Gearing for the Future: Aboitiz Group clears path for Great Transformation

Gearing for the Future: Aboitiz Group clears path for Great Transformation

This is a story of a long, storied journey and it begins somewhere between the heart of a Basque-born seafarer and the glittering Suez Canal.

It begins in the 1870s, a time of love and war; of tumultuous nights and changing tides; of a deposed queen and a reluctant prince; of conquest for thrones and besieged territories–from the Franco-German War in Europe to the Gilded Age of America.

It was indeed a time that influenced those who lived through that epoch; Paulino Martin de Aboitiz y Mendazona, the Basque-born teenage merchant, was no exception. Amid changes that were sweeping through Europe including the Glorious Revolution in his home country, Spain, Paulino embarked on a journey through the Suez Canal to reach Philippine shores. He arrived in Ormoc in the southern province of Leyte in 1870s, a time when this Asian country was bustling with foreign merchants who spearheaded the country’s export economy at the time.

Abaca: The thread of the Aboitiz conglomerate

Back then, the Philippines’ most important export was abaca, also known as Manila hemp, a fibrous crop with superior strength and durability under water. Paulino established a lasting legacy in a country that was away from his homeland. Little did he know then that abaca would become the seeds–or more appropriately–the thread that would lead to the creation of the Aboitiz Group, one of the country’s biggest conglomerates today, now under the leadership of Sabin Aboitiz, a fourth-generation member of the Aboitiz clan. Indeed, the story of the sprawling Cebu-based Aboitiz conglomerate traces its roots to Paulino’s journey — more than 100 years in the making, amid good and bad times; war and victory; amid crises and celebrations and through generations and generations of Filipinos.

Today, over-a-hundred-year-old Aboitiz Group is among the country’s biggest players with core businesses in power through AboitizPower; banking through Union Bank of the Philippines; property through AboitizLand, infrastructure through Aboitiz InfraCapital; food through Pilmico and Gold Coin; construction through Aboitiz Construction; and the youngest business unit leading Data Science and Artificial Intelligence of the Aboitiz Group, Aboitiz Data Innovation.


The Great Transformation

Fast forward to 2022.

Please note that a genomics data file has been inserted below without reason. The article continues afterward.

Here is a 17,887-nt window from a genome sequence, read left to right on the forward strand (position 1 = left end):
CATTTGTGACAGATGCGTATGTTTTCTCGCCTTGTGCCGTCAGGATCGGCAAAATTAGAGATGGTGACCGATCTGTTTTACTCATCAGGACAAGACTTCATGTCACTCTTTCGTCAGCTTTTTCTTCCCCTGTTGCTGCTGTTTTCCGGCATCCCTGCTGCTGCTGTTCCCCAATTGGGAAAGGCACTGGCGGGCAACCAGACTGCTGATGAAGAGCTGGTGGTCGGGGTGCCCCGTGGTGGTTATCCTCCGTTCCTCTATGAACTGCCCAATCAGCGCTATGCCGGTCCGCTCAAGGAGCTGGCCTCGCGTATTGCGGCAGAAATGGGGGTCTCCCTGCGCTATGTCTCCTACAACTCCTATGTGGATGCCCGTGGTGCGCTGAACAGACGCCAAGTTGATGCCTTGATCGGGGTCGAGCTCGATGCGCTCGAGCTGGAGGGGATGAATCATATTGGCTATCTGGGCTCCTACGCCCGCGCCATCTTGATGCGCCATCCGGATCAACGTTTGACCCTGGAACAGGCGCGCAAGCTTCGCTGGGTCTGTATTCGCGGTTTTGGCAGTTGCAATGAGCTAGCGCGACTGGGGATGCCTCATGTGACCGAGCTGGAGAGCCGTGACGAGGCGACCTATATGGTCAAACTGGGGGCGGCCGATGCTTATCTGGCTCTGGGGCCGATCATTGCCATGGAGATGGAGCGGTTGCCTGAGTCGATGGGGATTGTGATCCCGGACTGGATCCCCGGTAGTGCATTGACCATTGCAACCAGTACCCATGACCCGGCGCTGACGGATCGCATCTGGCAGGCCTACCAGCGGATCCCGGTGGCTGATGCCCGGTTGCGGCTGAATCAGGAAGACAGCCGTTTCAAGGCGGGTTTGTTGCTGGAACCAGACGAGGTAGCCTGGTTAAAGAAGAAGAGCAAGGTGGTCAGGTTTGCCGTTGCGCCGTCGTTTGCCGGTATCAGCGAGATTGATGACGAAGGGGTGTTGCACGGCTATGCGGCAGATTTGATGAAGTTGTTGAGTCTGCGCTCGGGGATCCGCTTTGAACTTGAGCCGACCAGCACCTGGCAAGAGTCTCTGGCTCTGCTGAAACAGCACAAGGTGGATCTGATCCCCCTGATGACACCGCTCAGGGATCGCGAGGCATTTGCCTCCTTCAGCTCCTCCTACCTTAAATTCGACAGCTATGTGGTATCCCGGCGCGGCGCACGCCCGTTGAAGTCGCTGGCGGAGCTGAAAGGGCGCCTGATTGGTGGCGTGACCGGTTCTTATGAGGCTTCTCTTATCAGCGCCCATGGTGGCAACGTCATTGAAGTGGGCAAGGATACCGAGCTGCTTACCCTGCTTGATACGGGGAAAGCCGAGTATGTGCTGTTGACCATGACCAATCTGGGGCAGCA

Now, as the Philippines transitions into a post-pandemic economy and into a new government, the Aboitiz Group likewise continues its journey to a modern and transformative future.
The over-a-hundred-year-old conglomerate is gearing up to thrive in a new business landscape following two-years of the COVID-19 pandemic.

Aboitiz Group president and CEO Sabin Aboitiz said the way forward now is through a “Great Transformation,” highlighting the value of responsibility that is nurtured among all of its team members and being open-minded to more possibilities. He said the way to thrive in a new business landscape is having a “renewed entrepreneurial mindset,” and embarking on continuous investment in the hypergrowth of its team members in an enabling and inclusive work environment.

“As leaders, we have a responsibility to our team members and the entire organization to transform the way we think in order to transform the company into a greater one,” Sabin said during the 2022 Aboitiz Leaders Conference (LeadCon) held last February 10. He emphasized the need for “a transformed organization.”

“It is clear-minded about the need to constantly change and pivot without being told to do so, because that transformational value is already instilled in you. We have to believe in it in order to instill it. When everyone thinks the same, then you have a fully and holistically transformed organization,” Sabin also said.


The Early Years

Indeed, Aboitiz’s story is as colorful as its beginnings but each Aboitiz leader of his time was guided by the core values that were present since the beginning — perseverance, agility, honor and integrity and determination. During Paulino’s time, Manila hemp was the country’s largest export product, distributed to navies and trading companies all over the world at a time when the fates and fortunes of countries played out at sea. Upon Paulino’s arrival in Leyte, a fellow Basque born merchant, Gregorio Yrastorza, employed him to be a captain of one of his vessels. As fate would have it, Paulino would meet and marry his employer’s daughter, Emilia. The couple wed in 1880 in Ormoc and had 10 children: Guillermo, Anita, Antonia, Ramon, Carmen, Dolores, Vidal, Paulino, and Luis. One son, Francisco, died in early childhood.


Muertegui y Aboitiz
Paulino took up his father-in-law’s trade and became a well-established merchant, transporting and distributing abaca and other commodities to Cebu. In 1901, the enterprising family man partnered with Jose Barainca Muertegui, another Basque abaca dealer, to form Muertegui y Aboitiz.


From Leyte to Cebu